The Young divorce case raises serious questions for big money family battles
There was an enormous amount of press speculation and excitement leading up to the final hearing of Michelle Young’s financial claims against her former husband, Scot. To a very large extent, that excitement was not fulfilled.
For Mr and Mrs Young, the legal profession, the judiciary, the family justice system, the current legislative background and, above all, for their children, it is hard not to reach the conclusion that the litigation and its conclusion were a disaster. The notable exception was Mr Justice Moor, whose judgement was clear, comprehensive and balanced.
Just a brief look at the facts shows why.
Michelle Young was convinced that her husband had deliberately hidden his fortune so that neither she nor the courts could have access to it. She was seeking an award of £400m. She was awarded £20m.
Scot Young suggested that he was bankrupt and had debts of £28m. During the course of the proceedings he was committed to prison on two separate occasions for contempt.
By the time the final hearing started earlier this month there had already been 65 preliminary hearings. Five would have been normal.
While Scot Young represented himself, Michelle Young had been able to obtain some litigation funding. Estimates of her legal costs varied from £4m to £6.4m.
There must be a considerable amount of doubt as to whether Michelle Young will ever receive a single penny of her award. There must be at least a possibility that Scot Young will face further sanctions if he maintains that he has no money and does not make the payment that he has been ordered to make.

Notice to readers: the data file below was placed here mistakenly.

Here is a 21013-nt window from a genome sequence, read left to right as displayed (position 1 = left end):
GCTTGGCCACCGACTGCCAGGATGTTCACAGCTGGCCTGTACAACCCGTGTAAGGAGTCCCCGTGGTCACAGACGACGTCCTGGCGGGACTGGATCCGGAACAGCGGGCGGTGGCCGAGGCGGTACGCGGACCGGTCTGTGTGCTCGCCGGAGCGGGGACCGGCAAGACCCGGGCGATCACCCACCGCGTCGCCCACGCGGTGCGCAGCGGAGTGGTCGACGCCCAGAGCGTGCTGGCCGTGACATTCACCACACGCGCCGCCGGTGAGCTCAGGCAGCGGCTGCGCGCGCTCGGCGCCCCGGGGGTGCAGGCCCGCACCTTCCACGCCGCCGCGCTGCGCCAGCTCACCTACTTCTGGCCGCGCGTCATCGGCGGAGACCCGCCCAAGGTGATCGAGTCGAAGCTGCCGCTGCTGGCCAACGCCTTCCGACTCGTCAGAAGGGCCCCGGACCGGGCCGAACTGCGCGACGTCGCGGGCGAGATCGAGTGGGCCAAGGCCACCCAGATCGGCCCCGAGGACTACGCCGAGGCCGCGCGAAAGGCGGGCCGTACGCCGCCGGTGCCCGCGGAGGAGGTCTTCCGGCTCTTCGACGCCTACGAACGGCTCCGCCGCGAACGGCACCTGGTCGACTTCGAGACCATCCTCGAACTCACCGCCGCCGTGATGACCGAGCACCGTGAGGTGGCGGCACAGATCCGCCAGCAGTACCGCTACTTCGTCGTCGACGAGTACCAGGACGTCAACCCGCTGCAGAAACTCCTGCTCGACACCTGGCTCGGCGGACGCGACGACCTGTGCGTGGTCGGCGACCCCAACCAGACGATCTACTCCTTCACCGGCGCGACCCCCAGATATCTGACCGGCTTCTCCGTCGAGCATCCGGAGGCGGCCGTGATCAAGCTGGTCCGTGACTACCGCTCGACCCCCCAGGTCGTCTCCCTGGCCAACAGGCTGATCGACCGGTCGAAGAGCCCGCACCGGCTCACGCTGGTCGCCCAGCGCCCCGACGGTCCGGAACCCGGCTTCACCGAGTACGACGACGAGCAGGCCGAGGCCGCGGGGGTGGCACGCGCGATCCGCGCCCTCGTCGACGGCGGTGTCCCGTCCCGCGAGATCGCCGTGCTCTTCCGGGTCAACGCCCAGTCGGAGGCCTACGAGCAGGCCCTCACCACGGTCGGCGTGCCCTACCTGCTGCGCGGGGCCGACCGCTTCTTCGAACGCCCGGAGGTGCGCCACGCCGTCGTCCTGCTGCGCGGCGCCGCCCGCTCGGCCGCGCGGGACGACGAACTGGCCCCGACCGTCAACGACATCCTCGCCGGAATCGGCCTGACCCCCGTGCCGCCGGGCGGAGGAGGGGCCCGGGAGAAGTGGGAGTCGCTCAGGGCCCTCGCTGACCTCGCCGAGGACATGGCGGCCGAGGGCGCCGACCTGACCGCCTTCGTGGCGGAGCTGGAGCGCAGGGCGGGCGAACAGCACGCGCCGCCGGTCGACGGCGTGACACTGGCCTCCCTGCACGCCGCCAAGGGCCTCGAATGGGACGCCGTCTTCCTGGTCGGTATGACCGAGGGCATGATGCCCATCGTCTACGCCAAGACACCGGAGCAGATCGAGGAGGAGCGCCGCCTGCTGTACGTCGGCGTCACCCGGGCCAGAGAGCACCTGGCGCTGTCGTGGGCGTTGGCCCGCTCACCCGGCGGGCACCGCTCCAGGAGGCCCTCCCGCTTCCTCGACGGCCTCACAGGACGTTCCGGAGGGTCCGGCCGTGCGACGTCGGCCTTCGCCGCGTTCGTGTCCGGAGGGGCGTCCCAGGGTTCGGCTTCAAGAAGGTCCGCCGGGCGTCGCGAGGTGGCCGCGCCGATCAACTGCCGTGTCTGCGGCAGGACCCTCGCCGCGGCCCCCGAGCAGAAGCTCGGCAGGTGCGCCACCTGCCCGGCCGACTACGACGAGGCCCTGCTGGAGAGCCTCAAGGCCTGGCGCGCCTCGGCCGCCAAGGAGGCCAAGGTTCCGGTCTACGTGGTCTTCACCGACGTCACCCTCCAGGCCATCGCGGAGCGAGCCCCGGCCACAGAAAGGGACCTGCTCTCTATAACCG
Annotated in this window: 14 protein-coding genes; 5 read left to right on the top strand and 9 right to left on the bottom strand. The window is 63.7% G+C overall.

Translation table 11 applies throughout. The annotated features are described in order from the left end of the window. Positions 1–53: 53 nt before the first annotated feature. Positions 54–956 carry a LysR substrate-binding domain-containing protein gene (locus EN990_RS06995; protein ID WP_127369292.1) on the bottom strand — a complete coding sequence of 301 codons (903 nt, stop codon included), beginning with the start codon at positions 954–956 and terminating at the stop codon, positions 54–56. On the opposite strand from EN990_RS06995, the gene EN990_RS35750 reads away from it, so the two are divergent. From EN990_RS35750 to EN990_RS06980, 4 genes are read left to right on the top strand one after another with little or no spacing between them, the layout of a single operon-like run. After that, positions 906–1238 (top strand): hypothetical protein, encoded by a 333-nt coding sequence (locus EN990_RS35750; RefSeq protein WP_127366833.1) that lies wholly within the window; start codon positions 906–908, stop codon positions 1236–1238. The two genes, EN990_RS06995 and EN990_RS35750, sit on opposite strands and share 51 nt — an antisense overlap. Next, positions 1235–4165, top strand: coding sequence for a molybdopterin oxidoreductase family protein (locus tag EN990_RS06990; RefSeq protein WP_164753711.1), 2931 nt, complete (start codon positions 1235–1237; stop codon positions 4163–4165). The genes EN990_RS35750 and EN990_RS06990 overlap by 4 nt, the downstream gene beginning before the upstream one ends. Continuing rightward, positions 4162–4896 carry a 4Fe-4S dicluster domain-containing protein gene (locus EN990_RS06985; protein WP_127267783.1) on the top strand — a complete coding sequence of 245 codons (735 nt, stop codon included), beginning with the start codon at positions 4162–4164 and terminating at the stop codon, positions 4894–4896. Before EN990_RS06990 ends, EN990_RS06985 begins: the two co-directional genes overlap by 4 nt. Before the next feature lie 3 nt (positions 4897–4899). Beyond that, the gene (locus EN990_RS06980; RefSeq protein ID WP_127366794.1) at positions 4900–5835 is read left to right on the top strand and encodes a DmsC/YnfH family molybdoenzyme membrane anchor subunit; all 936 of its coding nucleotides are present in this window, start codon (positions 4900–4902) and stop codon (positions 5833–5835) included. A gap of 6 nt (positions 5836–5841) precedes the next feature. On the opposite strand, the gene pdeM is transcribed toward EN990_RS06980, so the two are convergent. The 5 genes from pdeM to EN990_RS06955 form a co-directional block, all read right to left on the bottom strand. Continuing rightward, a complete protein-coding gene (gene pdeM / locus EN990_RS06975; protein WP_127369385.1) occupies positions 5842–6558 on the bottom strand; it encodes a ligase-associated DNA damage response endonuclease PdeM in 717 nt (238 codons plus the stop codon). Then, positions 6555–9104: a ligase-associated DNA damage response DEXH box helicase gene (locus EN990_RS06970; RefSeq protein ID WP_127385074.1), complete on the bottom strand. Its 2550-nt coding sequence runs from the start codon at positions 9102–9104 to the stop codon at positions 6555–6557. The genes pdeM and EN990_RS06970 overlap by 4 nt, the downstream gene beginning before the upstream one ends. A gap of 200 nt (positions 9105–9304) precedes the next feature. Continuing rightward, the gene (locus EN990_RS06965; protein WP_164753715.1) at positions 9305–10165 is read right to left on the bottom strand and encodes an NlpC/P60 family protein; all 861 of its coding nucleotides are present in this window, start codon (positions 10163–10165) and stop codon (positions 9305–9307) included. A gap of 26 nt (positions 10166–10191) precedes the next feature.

It would be quite easy to dismiss this case and the questions that it poses on the basis that it was exceptional and the facts are very unlikely ever to be repeated. To do so, would be to close our eyes to some very fundamental problems.
Amongst those are whether there is sufficient judicial control in “big money” cases such as these; why did 65 separate hearings take place, why were the legal costs aloud to escalate in the way they did.
Still more fundamentally, is there a need for “root and branch” reform of the way in which lawyers and judges approach resolving financial disputes? The current legislation is over 44 years old and there has been no serious consideration by the legislature for nearly 50 years as to whether the provisions of what is now the Matrimonial Causes Act 1973 require reform.
In the intervening period, various different approaches have been adopted by the judiciary, for example to reflect changes in society and to redress what was seen to be an imbalance and a discriminatory approach to the weaker financial party usually, but not always, the Wife.
Have we, however, gone too far? Have we led the financially weaker party to expect too much?
Is there a need for clarity and more certainty?
The Law Commission is in the process of finalising its recommendations; its report is due in the early part of 2014. Will the Law Commission grasp the nettle? If it does, will this Government or any other Government legislate?
While we await answers to those questions, solicitors, barristers and the judiciary need to think very carefully about these issues so that never again will a High Court judge be able to comment, as Mr Justice Moor did that, “in many respects, this is about as bad an example of how not to litigate as any I have ever encountered”.
Last week was designated dispute resolution week by Resolution, the organisation that represents the vast majority of specialist family solicitors in this country. The level of animosity generated by this litigation was immense and one final question which everyone involved in the family justice system needs to ask themselves is, “isn’t there a better way of resolving cases like this?”.
Graham Coy, family law head, Mundays